In the decision of Bowker & Ors v DP World Melbourne Ltd
t/a DP World & Ors  FWCFB 9227 the Full Bench of the
Fair Work Commission has provided some important guidance on the
definition of the term "at work" for the purposes of the
anti-bullying provisions of the Fair Work Act 2009
As previously outlined in an earlier Kemp Strang alert
Part6-4B of the Fair Work Act allows an aggrieved worker
to make an application for an order to stop bullying to the Fair
Work Commission. In making an application, a worker must be able to
prove a number of elements, namely that the bullying occurred
"at work" and there is a risk that the worker will be
continued to be bullied at work.
In the present proceedings, three employees of DP World
Melbourne Ltd t/a DP World (DP World) lodged an
application for an order to stop bullying against DP World and the
MUA, claiming they had been bullied whist at work. DP World and the
MUA sought to have this application struck out, or limited on the
basis that some of the conduct complained of did not occur "at
work" and thereby the Commission's jurisdiction was not
The Commission looked at recent case law which interpreted
similar phrases for the purposes of other legislation such as the
Work Health and Safety Act 2011 (Cth), and examined the
phrase "at work" by looking at the common and every day
usage of the terms.
Temporal connection required
The Full Bench highlighted that the expression "while the
worker is at work" is intended to create a 'temporal
connection' between the bullying conduct and the applicant
worker being at work, and rejected the workers' argument that
"at work" means to have a "substantial connection to
work". They also noted that the "mischief" in which
Part 6-4B is aimed to remedy is workplace bullying and was
introduced to enable workers subjected to bullying to seek remedies
through an adjudicative process.
In doing so the Full Bench concluded that the term includes
circumstances where the alleged bullying occurred at a time when
the worker was "performing work" but noted that this was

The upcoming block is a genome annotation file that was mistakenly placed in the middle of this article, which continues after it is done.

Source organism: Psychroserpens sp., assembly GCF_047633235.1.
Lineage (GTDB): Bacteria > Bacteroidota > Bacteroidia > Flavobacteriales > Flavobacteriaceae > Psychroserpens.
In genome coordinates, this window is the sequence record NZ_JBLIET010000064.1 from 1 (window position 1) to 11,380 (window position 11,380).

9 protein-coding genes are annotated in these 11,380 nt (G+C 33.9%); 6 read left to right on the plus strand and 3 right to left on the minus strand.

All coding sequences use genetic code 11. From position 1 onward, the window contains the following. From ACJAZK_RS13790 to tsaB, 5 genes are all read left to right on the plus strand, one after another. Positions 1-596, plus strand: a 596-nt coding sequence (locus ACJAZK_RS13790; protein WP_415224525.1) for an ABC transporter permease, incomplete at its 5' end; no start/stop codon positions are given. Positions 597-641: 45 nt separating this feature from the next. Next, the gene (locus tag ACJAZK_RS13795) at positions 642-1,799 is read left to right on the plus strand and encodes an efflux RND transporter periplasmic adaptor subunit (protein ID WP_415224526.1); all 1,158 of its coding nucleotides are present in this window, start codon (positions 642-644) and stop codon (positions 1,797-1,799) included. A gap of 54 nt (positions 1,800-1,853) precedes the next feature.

not limited to the physical workplace. The term encompasses
situations where a worker is engaged in and is performing work,
regardless of the location or the time of the day. This extends to
include situations where the worker is engaged in some other
activity that is permitted or authorised by their employer or
principal such as during a meal break.
Case by case analysis
The Commission acknowledged that the best approach is to develop
the definition and its application over time on a case by case
basis, noting that while in most cases the definition of "at
work" will be clear cut it is likely cases will arise which
are more complex. The Full Bench used the example of a worker who
receives a phone call at home and outside ordinary work hours. The
Commission noted that whilst in most cases it is likely that such
circumstances this will be covered by the anti-bullying provisions,
situations like this will need to be dealt with individually.
Bullying and social media
The Full Bench also noted the challenges social media sites such
as Facebook may create if such sites are used to engage in bullying
behaviour. It was held that behaviour on sites such as Facebook is
not limited to the point when the comment is first posted, but
continues for as long as the comments remain on the site. Further a
worker does not have to be "at work" at the time the
comments were posted, rather it would be sufficient if the worker
accessed the comments later whilst "at work".
One year on – what have we learnt?
Since the introduction of the bullying provisions into the
Fair Work Act effective just over a year ago in January
2014 it is important to note that:
The Commission is not prevented from considering behaviour that
occurred prior to 1 January 2014 when the amendments were
The employer must be a "trading corporation" for the
jurisdiction to be enlivened;
The definition of reasonable management action is relatively
broad, thereby placing less restrictions on employers to discipline
and manage the performance of workers;
A worker need not physically be "at work" for
jurisdiction to be enlivened, rather they must be engaging in work
and performing work or some other activity authorised by their
employer. This however will be dealt with on a case by case
The content of this article is intended to provide a general
guide to the subject matter. Specialist advice should be sought
about your specific circumstances.
Kemp Strang has received acknowledgements for the quality of
our work in the most recent editions of Chambers & Partners,
Best Lawyers and IFLR1000.
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